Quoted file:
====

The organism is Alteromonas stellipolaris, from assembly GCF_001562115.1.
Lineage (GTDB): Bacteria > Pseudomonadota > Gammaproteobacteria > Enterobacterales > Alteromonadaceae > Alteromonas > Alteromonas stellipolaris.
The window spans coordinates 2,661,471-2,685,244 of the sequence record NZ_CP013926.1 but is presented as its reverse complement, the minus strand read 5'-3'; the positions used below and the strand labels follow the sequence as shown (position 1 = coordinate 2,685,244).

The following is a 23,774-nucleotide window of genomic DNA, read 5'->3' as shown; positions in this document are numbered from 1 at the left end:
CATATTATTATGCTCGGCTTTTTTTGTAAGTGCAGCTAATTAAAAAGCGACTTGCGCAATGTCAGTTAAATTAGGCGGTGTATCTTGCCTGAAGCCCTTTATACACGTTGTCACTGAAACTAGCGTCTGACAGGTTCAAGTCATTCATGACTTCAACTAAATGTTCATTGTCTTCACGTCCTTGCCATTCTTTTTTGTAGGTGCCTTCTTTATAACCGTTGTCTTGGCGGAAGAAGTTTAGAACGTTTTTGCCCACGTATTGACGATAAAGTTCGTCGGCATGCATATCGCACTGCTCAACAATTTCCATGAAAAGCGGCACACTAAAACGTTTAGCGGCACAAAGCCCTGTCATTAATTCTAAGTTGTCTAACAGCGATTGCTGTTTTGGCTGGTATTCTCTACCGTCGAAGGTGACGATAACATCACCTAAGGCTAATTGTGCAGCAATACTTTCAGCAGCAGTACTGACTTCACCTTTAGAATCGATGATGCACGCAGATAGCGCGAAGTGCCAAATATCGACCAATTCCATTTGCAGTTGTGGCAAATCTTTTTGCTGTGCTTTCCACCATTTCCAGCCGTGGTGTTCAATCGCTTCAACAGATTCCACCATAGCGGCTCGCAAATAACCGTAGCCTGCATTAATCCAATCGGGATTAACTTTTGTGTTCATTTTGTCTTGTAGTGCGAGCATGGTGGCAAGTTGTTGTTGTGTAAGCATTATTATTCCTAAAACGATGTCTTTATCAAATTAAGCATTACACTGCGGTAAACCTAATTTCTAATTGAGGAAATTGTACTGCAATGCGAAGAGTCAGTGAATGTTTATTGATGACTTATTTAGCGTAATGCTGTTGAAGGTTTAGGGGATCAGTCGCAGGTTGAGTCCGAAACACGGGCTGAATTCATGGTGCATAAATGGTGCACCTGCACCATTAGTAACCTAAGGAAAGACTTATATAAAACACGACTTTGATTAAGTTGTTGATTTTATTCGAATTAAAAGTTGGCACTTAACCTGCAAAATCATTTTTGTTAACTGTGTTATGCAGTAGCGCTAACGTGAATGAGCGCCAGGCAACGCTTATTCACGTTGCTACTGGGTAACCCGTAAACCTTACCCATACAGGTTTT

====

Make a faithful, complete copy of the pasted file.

The organism is Alteromonas stellipolaris, from assembly GCF_001562115.1.
Lineage (GTDB): Bacteria > Pseudomonadota > Gammaproteobacteria > Enterobacterales > Alteromonadaceae > Alteromonas > Alteromonas stellipolaris.
The window spans coordinates 2,661,471-2,685,244 of the sequence record NZ_CP013926.1 but is presented as its reverse complement, the minus strand read 5'-3'; the positions used below and the strand labels follow the sequence as shown (position 1 = coordinate 2,685,244).

The following is a 23,774-nucleotide window of genomic DNA, read 5'->3' as shown; positions in this document are numbered from 1 at the left end:
CATATTATTATGCTCGGCTTTTTTTGTAAGTGCAGCTAATTAAAAAGCGACTTGCGCAATGTCAGTTAAATTAGGCGGTGTATCTTGCCTGAAGCCCTTTATACACGTTGTCACTGAAACTAGCGTCTGACAGGTTCAAGTCATTCATGACTTCAACTAAATGTTCATTGTCTTCACGTCCTTGCCATTCTTTTTTGTAGGTGCCTTCTTTATAACCGTTGTCTTGGCGGAAGAAGTTTAGAACGTTTTTGCCCACGTATTGACGATAAAGTTCGTCGGCATGCATATCGCACTGCTCAACAATTTCCATGAAAAGCGGCACACTAAAACGTTTAGCGGCACAAAGCCCTGTCATTAATTCTAAGTTGTCTAACAGCGATTGCTGTTTTGGCTGGTATTCTCTACCGTCGAAGGTGACGATAACATCACCTAAGGCTAATTGTGCAGCAATACTTTCAGCAGCAGTACTGACTTCACCTTTAGAATCGATGATGCACGCAGATAGCGCGAAGTGCCAAATATCGACCAATTCCATTTGCAGTTGTGGCAAATCTTTTTGCTGTGCTTTCCACCATTTCCAGCCGTGGTGTTCAATCGCTTCAACAGATTCCACCATAGCGGCTCGCAAATAACCGTAGCCTGCATTAATCCAATCGGGATTAACTTTTGTGTTCATTTTGTCTTGTAGTGCGAGCATGGTGGCAAGTTGTTGTTGTGTAAGCATTATTATTCCTAAAACGATGTCTTTATCAAATTAAGCATTACACTGCGGTAAACCTAATTTCTAATTGAGGAAATTGTACTGCAATGCGAAGAGTCAGTGAATGTTTATTGATGACTTATTTAGCGTAATGCTGTTGAAGGTTTAGGGGATCAGTCGCAGGTTGAGTCCGAAACACGGGCTGAATTCATGGTGCATAAATGGTGCACCTGCACCATTAGTAACCTAAGGAAAGACTTATATAAAACACGACTTTGATTAAGTTGTTGATTTTATTCGAATTAAAAGTTGGCACTTAACCTGCAAAATCATTTTTGTTAACTGTGTTATGCAGTAGCGCTAACGTGAATGAGCGCCAGGCAACGCTTATTCACGTTGCTACTGGGTAACCCGTAAACCTTACCCATACAGGTTTT